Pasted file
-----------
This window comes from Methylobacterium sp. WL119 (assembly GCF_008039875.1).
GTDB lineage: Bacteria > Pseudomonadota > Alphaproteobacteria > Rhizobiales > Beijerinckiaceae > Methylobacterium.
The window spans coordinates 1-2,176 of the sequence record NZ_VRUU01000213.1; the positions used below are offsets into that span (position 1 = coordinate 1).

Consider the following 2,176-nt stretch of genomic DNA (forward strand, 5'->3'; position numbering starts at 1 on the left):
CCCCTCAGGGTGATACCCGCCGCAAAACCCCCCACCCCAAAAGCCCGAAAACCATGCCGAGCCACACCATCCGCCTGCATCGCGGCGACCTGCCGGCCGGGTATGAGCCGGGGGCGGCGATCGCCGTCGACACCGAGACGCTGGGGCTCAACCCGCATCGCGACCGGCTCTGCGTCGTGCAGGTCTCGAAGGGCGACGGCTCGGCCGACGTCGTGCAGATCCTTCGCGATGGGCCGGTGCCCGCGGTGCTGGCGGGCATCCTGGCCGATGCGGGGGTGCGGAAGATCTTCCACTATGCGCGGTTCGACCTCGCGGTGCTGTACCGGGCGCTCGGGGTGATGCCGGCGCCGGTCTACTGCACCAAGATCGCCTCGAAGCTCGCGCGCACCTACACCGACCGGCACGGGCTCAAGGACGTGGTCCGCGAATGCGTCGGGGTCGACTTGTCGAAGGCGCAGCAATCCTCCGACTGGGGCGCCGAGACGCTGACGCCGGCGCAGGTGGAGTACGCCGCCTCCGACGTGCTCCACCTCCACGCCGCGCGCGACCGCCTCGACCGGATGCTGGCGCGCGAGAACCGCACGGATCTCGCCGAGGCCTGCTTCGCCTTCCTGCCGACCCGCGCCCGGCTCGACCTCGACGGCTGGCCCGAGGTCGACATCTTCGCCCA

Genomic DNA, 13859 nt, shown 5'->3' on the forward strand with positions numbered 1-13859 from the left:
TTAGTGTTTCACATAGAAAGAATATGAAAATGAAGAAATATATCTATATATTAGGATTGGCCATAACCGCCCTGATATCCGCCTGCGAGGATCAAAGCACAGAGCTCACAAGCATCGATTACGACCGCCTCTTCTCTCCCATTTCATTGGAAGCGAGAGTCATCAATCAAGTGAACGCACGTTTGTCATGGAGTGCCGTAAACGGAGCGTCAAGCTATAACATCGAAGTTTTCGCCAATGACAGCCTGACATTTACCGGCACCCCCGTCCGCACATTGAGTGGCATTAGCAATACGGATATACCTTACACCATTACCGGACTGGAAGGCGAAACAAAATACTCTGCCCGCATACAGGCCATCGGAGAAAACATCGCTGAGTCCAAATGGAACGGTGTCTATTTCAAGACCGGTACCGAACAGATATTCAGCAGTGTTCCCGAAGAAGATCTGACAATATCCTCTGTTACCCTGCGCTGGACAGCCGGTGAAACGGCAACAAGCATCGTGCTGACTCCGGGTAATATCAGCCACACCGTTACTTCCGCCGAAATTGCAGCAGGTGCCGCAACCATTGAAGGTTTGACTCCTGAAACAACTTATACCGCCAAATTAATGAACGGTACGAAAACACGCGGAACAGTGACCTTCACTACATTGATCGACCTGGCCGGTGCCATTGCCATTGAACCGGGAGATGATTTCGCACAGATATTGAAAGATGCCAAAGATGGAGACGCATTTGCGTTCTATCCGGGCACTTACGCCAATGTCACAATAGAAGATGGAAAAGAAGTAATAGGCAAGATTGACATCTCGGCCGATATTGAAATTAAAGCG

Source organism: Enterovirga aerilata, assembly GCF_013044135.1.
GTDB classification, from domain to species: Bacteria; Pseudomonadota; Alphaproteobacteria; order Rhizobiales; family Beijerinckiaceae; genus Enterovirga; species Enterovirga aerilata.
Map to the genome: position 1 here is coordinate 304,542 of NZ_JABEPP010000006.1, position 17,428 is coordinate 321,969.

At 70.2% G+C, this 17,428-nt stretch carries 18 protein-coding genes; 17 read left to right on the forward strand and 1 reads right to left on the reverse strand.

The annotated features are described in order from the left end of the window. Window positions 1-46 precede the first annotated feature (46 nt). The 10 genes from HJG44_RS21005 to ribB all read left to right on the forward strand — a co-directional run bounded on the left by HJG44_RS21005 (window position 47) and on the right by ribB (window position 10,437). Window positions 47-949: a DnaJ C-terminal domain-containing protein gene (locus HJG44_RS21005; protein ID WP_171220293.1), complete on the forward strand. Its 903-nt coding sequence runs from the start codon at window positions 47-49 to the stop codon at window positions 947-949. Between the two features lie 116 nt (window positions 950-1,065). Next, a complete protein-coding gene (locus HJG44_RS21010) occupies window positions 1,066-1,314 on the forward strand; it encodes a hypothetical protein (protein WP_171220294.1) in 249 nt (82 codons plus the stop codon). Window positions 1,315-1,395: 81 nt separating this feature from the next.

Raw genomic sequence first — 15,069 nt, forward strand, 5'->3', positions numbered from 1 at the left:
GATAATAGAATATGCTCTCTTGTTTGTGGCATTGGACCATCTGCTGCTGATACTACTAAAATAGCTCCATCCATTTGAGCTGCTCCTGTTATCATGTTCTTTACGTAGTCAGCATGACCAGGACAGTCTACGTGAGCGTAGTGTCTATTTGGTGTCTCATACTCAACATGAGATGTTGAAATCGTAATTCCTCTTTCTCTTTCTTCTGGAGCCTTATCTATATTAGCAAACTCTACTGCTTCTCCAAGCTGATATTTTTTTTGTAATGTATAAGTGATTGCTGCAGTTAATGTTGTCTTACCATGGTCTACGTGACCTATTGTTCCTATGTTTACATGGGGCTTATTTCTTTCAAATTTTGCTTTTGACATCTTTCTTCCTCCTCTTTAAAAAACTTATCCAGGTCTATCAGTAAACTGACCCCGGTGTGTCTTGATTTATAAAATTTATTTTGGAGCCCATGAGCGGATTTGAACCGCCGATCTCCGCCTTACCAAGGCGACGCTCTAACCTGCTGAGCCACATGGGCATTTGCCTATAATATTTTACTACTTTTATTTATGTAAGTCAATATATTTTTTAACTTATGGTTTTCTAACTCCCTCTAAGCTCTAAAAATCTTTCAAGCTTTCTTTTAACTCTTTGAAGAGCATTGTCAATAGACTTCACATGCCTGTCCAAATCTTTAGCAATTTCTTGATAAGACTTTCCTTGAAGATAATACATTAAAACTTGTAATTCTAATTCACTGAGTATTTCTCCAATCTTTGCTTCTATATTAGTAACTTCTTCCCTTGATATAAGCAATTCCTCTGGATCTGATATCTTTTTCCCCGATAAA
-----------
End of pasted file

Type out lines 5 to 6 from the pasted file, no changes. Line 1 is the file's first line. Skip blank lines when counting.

CCCCTCAGGGTGATACCCGCCGCAAAACCCCCCACCCCAAAAGCCCGAAAACCATGCCGAGCCACACCATCCGCCTGCATCGCGGCGACCTGCCGGCCGGGTATGAGCCGGGGGCGGCGATCGCCGTCGACACCGAGACGCTGGGGCTCAACCCGCATCGCGACCGGCTCTGCGTCGTGCAGGTCTCGAAGGGCGACGGCTCGGCCGACGTCGTGCAGATCCTTCGCGATGGGCCGGTGCCCGCGGTGCTGGCGGGCATCCTGGCCGATGCGGGGGTGCGGAAGATCTTCCACTATGCGCGGTTCGACCTCGCGGTGCTGTACCGGGCGCTCGGGGTGATGCCGGCGCCGGTCTACTGCACCAAGATCGCCTCGAAGCTCGCGCGCACCTACACCGACCGGCACGGGCTCAAGGACGTGGTCCGCGAATGCGTCGGGGTCGACTTGTCGAAGGCGCAGCAATCCTCCGACTGGGGCGCCGAGACGCTGACGCCGGCGCAGGTGGAGTACGCCGCCTCCGACGTGCTCCACCTCCACGCCGCGCGCGACCGCCTCGACCGGATGCTGGCGCGCGAGAACCGCACGGATCTCGCCGAGGCCTGCTTCGCCTTCCTGCCGACCCGCGCCCGGCTCGACCTCGACGGCTGGCCCGAGGTCGACATCTTCGCCCA

Genomic DNA, 13859 nt, shown 5'->3' on the forward strand with positions numbered 1-13859 from the left: